The noise, which sounded like children at a carnival and adults hitting the lottery, is audible to this day.
Before we get to that sweet symphony, let's go back a week. A few things happened that caused people to hold their breath. It's why the exhale at the original Winter Classic was so amazing to hear.
I had a rare shift covering the Buffalo Bills on Dec. 23, 2007. As I wrote about the New York Giants' defense repeatedly picking off Trent Edwards, the NHL went to work installing an ice rink on the Bills' field.
Well, it tried to go to work.
The snow was swirling. The wind was blowing. There was the occasional whiteout. As I watched from the Bills' press box, I had an overriding thought:
This outdoor hockey game could be a disaster.
I wasn't alone, especially after Dan Craig, the NHL's ice-making guru, said all the spare emergency time his crew had built in for the week was gone in one day. It seemed possible they wouldn't finish.
As the rink came together, other problems popped up. The wind could be a factor, so the NHL decided it would have the goaltenders switch ends at the midpoint of the third period and overtime. But what if there was a breakaway with 10:01 to go? Would the referees just blow the whistle before the player shot?
There were so many unknowns with this new venture that dread accompanied the excitement.
Once New Year's Day arrived, the fans took over. The party in the parking lot was in full swing by 10 a.m., but there were noticeable differences from a Bills game. Blue and gold were the colors of choice rather than blue and red. More kids were present, and they were shooting hockey balls into PVC nets instead of running go routes.
It was clear this would be a fun day. Even the game notes were lighthearted. Kevin Snow, who worked for the Sabres' media relations staff, unleashed this playful "Did You Know?":
"The Sabres and Penguins both enter today's game with an all-time record of 0-0 when playing outdoors on a Tuesday afternoon in January."
As pregame warm-ups neared, the party moved from the parking lots to the stadium. People ran down to the first row to check out the view. They walked to the last row for comparison's sake. A rink at the 50-yard line was a novelty, and fans wanted to take it in from every angle.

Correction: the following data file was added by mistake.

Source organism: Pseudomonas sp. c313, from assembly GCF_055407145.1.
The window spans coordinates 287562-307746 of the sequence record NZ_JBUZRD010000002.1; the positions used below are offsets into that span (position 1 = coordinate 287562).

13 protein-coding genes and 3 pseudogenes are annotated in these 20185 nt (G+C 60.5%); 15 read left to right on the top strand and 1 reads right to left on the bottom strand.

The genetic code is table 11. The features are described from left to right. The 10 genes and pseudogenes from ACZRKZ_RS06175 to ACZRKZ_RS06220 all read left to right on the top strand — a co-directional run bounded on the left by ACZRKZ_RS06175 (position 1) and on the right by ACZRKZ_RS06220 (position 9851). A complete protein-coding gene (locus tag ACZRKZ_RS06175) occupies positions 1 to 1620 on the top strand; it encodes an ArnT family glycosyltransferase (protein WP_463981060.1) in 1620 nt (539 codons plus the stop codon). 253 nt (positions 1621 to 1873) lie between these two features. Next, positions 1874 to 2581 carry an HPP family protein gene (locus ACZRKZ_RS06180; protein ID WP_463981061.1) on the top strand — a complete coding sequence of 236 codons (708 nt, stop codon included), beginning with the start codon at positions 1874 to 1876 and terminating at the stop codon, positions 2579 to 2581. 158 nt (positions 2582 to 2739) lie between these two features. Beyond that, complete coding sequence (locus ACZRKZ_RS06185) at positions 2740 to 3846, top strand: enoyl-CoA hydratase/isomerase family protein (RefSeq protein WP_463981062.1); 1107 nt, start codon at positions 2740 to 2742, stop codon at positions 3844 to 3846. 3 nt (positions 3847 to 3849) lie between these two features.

The pregame show was a spectacle befitting a nationally televised event. Fire burst skyward from canisters in the end zone. Kids skated on small auxiliary rinks. Guitars wailed. Canadian hockey legend Don Cherry held court.
Knowing there would be a military flyover, I left the press box and stood outside in an aisle. As four black hawk helicopters flew overhead, the crowd hollered in appreciation.
I retreated to the press box and took a seat. I noticed no one in the stadium had. The fans who stood for the national anthems were still standing. The game started, and they remained on their feet. As the first period ended and the second started, the seats were still unused.
The glass-enclosed press box provided heat and a good view, but its sterile comfort didn't seem to fit. You could see people having a blast, but you couldn't hear it. So during the second period, I grabbed my pen, notebook and jacket and headed outside.
That's when the noise hit me. Out in the falling snow, it was as if each excited yell bounced from flake to flake to flake and never disappeared. It was a full-on rock show.
To be honest, the game itself is nowhere in the memory bank. It has joined the long list of Sabres losses that feature only one goal.
The sound, however, remains. It was the sound of an unforgettable time, one that started a week earlier with uncertainty and ended with the steadfast belief that this was a special day.